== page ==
Paul Ryan Can't Replace Planned Parenthood

by Maya Parthasarathy
Mark Wilson/Getty Images News/Getty Images

In a Thursday CNN Town Hall, House Speaker Paul Ryan proposed that instead of funding Planned Parenthood, the government should fund federal community health centers. His reasoning behind this is that Planned Parenthood, a nonprofit that provides reproductive health services, is the United States' largest single provider of abortions. Unfortunately, Ryan is ignoring some crucial facts about the two types of care providers.

First off, according to a George Washington University public health professor, it's unrealistic for community health centers to take on Planned Parenthood's patients. And, more importantly, Planned Parenthood plays a completely different role in its clients' lives than community health centers ever could.

Nonetheless during the town hall, Ryan suggested Planned Parenthood and federal health centers were nearly equivalent after one attendee asked, "if Planned Parenthood is defunded, where will millions of women, low income groups, and people like myself go?" Ryan referred the attendee to federal community health centers, claiming that both patients and funding could be shifted in that direction to avoid the "controversy" of funding an abortion-providing organization. After CNN's Jake Tapper's pointed out that Planned Parenthood isn't allowed to use federal money to pay for abortions, Ryan muttered, "Money's fungible, and it effectively floats these organizations."

In fact, the vast majority of the non-profit's services are related to basic reproductive healthcare needs, such as birth control, screening for and treatment of sexually transmitted illnesses, and cervical cancer screenings. In 2013, only around 12 percent of the non-profit's clients got abortions, and since clients can receive more than one service, only three percent of Planned Parenthood's services were abortions, according to the non-profit's annual report. Close to half of the organization's locations don't even have the facilities to provide abortions.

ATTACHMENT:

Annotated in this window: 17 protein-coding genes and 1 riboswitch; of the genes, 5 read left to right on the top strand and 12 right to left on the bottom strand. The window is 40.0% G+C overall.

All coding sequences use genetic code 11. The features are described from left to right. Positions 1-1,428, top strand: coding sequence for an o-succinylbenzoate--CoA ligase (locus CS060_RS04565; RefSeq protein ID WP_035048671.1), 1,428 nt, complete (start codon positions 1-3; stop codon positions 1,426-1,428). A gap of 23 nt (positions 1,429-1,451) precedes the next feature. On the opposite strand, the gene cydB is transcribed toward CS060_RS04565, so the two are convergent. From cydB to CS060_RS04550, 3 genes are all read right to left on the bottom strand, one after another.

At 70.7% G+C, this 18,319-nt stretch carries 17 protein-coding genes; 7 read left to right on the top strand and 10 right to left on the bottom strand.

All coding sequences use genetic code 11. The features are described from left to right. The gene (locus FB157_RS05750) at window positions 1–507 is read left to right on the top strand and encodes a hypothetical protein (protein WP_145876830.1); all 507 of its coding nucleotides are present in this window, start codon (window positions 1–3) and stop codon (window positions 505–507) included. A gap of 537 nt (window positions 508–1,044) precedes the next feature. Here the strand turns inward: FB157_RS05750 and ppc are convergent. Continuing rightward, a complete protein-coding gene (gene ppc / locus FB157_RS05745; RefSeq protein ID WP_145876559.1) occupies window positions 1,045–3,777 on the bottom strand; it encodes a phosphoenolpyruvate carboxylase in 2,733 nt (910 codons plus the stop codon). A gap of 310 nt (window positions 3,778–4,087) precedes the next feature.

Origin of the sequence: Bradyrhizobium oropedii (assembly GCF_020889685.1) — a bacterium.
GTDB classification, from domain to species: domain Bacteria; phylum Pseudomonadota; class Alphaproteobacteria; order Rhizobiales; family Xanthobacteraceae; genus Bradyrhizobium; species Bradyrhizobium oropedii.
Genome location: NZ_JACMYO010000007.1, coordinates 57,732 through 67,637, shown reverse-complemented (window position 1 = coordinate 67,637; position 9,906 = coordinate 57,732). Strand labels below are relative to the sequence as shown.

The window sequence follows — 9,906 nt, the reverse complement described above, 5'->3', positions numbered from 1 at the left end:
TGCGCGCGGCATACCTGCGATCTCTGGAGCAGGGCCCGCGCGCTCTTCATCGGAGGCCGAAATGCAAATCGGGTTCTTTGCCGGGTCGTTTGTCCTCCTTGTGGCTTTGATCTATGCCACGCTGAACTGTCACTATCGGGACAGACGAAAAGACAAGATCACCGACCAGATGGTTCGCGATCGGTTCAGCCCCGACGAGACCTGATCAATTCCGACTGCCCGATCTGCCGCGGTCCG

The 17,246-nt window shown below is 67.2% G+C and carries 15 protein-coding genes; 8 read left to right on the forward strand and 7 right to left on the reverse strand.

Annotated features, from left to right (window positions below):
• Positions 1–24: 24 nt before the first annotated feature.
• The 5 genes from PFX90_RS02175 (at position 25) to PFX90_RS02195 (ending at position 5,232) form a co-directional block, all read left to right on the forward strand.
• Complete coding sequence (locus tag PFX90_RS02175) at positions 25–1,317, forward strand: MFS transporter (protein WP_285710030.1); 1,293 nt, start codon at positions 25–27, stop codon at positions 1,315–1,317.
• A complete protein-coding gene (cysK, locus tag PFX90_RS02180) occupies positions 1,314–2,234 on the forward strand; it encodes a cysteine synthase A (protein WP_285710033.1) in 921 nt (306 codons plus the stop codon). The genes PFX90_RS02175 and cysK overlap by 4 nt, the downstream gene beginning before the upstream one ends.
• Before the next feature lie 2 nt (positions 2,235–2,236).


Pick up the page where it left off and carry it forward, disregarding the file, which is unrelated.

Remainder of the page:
But I'm tired of using the "Planned Parenthood doesn't provide that many abortions" argument to defend the organization. During the town hall, Ryan said, "We want to make sure that all women get the care that they need." Well, sometimes that care involves getting an abortion. And Planned Parenthood goes beyond providing reproductive healthcare; it's also an explicit political advocate for reproductive rights. According to the organization, "PPFA believes that reproductive self-determination must be voluntary and preserve the individual's right to privacy." As in, your body is your body, so you get to decide what to do with it, and Planned Parenthood supports you in this.

Planned Parenthood is also the only place where people in 103 U.S. counties can get publicly-subsidized contraceptive services, according to the Guttmacher Institute. Not to mention that it takes three to five days longer for patients to see "other types of safety-net providers," than it does to see Planned Parenthood, the same institute reported. And when it comes to matters of health, seeing a healthcare provider sooner rather than later is often incredibly important.

But let's say it's possible to move funding and patients over to federal community health centers. Defunding Planned Parenthood still seems hypocritical considering that Ryan's website says that under his Patients' Choice Act, "patients and doctors would control their health care decisions - not insurance companies and federal government bureaucrats." By working to defund Planned Parenthood, Ryan and other lawmakers are trying to take away our choice to use Planned Parenthood's healthcare services — just like they're working to get rid of the right to choose how to deal with our own bodies.

What I would like to say to Ryan is this: if you don't want to have an abortion, don't have one. If you don't want to go to Planned Parenthood for your healthcare, don't go there. Don't take away our choices while pretending you're protecting our right to choose. Because you're not. And no, federal community health centers will never replace Planned Parenthood for the millions of Americans who choose to use its services.